Call for Abstracts: Buffalo Workshop on Ethics and Adaptation

Posted: 12 de October de 2011 by Fernando Furtado in Call for Papers, Event

Call for Abstracts: Buffalo Workshop on Ethics and Adaptation

Buffalo Workshop on Ethics and Adaptation: environmental ethics and
policy when the future does not resemble the past

An event to be held 10-11 March 2012 at the University at Buffalo.

In light of the changes we can expect to see as a result of climate
change, there is a need, recognizable in recent work in policy, law,
and ethics, to reconsider both the ethical norms relevant to our
changing world and the forms of justification provided for those
norms. The Buffalo workshop on Ethics and Adaptation will provide a
venue for beginning to address this need. This workshop will bring
together philosophers, policy scholars, and others working on issues
related to ethics, adaptation, and sustainability in light of a
rapidly changing environment.

That we now face a new set of theoretical and practical challenges in
ethics, policy, and law is clear. While historically, political change
and increased scientific understanding led to significant
transformation of our ethical viewpoints, these changes took place
within the fairly stable Holocene epoch. If, as many argue, we are now
in a less stable, human generated era, the “anthropocene” epoch as
some have called it, we have no precedent for understanding how to
modify our practical and evaluative standards. What sort of ethical
adaptation should we, or must we, make in an anthropocene epoch? How
should this lack of precedent influence our ethical norms and values
as we adapt to our changing world? While answers to these questions
will surely involve profound changes in our current policy, they may
also involve the nature of our moral concepts, the purported
universality or objectivity of ethical claims, the structure of
practical and political reasoning, or the very idea of flourishing and
the good.

Confirmed Workshop Attendees Include:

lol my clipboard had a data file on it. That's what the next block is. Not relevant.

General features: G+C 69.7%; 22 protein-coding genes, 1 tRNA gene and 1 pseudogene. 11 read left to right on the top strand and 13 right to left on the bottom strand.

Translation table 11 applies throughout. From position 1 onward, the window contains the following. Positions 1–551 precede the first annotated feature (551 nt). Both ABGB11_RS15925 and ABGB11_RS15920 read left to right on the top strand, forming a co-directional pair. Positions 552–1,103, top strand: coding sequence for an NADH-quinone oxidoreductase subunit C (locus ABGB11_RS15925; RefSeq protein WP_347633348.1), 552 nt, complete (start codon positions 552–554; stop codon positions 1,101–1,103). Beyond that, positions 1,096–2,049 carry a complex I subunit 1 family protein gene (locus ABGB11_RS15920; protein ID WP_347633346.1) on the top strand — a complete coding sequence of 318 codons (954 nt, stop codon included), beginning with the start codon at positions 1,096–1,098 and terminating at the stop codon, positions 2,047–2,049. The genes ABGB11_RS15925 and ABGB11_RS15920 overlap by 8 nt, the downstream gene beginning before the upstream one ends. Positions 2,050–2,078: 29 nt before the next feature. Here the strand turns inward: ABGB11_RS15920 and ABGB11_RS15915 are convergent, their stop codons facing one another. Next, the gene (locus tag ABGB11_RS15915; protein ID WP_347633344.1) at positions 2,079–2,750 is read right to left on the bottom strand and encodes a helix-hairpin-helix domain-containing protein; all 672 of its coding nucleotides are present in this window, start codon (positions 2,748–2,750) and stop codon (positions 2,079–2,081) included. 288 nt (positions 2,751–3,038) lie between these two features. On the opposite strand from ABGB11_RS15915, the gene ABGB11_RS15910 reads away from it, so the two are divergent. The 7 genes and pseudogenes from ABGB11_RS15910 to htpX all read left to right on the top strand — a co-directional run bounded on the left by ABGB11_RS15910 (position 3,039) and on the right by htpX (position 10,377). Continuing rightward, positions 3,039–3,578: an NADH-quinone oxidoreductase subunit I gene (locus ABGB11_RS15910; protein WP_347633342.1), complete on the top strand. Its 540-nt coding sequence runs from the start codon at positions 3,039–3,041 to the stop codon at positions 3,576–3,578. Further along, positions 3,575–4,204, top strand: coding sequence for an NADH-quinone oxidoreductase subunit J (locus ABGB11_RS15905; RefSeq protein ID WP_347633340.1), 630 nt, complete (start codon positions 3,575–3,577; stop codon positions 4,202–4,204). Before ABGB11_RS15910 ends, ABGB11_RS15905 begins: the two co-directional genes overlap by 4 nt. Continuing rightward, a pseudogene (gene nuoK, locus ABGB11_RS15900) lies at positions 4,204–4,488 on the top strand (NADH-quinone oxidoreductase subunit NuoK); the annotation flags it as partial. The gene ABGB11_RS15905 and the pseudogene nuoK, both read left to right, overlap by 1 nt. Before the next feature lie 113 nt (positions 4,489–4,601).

•    Paul Baer (Co-Founder of Ecoequity and Georgia Tech, Public Policy)
•    Jeremy Bendik-Keymer (Case Western Reserve University, Beamer-
Schneider Professor in Ethics)
•    J. Baird Callicott (University of North Texas, Philosophy)
•    Ben Hale (Colorado, Philosophy and Environmental Studies)
•    Andrew Light (Center for American Progress and George Mason
University, Philosophy and Public Policy)
•    Allen Thompson (Oregon State University, Philosophy and
Environmental Humanities)

Possible topics include but are not limited to:

•    Capabilities, flourishing, and virtues in a time of climate change
•    Disaster Ethics
•    Whether or not the need for adaptation should have an influence on
our ethical, political, or legal norms
•    Ethical considerations appropriate to policy in times of great
•    Ethical issues surrounding particular features of adaptation (e.g.,
does the need to adapt to a changing world influence the duty to
provide aid to the distant needy?)
•    Ethical issues surrounding particular political practices (e.g.,
does the need to adapt to a changing world change the legitimacy of
international political institutions?)
•    A framework for balancing the needs of human and non-human interests
in addressing climate change and extreme weather.
•    The influence of epistemological or decision-theoretical
considerations on ethical norms or policy matters in times of great

Submission Procedure, Workshop Format, and Other Particulars:

500 word abstracts or preliminary proposals should be submitted by 1
November 2011 to Kenneth Shockley (kes25 at buffalo dot edu).

For those proposals selected, short (1500-2500 word) work-in-progress
papers will be due by 15 January 2012. We will discuss these
circulated drafts in light of the best available analysis of the world
to which we might be adapting. Each workshop participant will have 15
minutes to present or expand upon the work previous circulated. This
will be followed by 30 minutes of open discussion. There will be ample
time for open discussion and coordinating future projects and common

Accommodation will be provided for workshop participants. There will
be opportunities to publish the results of this workshop; Ethics,
Policy, and Environment has expressed an interest.

The timing of this workshop has been chosen to follow immediately upon
an earlier workshop, organized by the Anthropologist Ezra Zubrow,
titled, “The Big Thaw: Policy, Governance, and Climate Change in the
Circumpolar North”.  “The Big Thaw” is scheduled to run from the 8th
to 9th of March. Participants will have the opportunity to participate
in this workshop as well.

Any questions should be addressed to Kenneth Shockley at kes25 at
buffalo dot edu.


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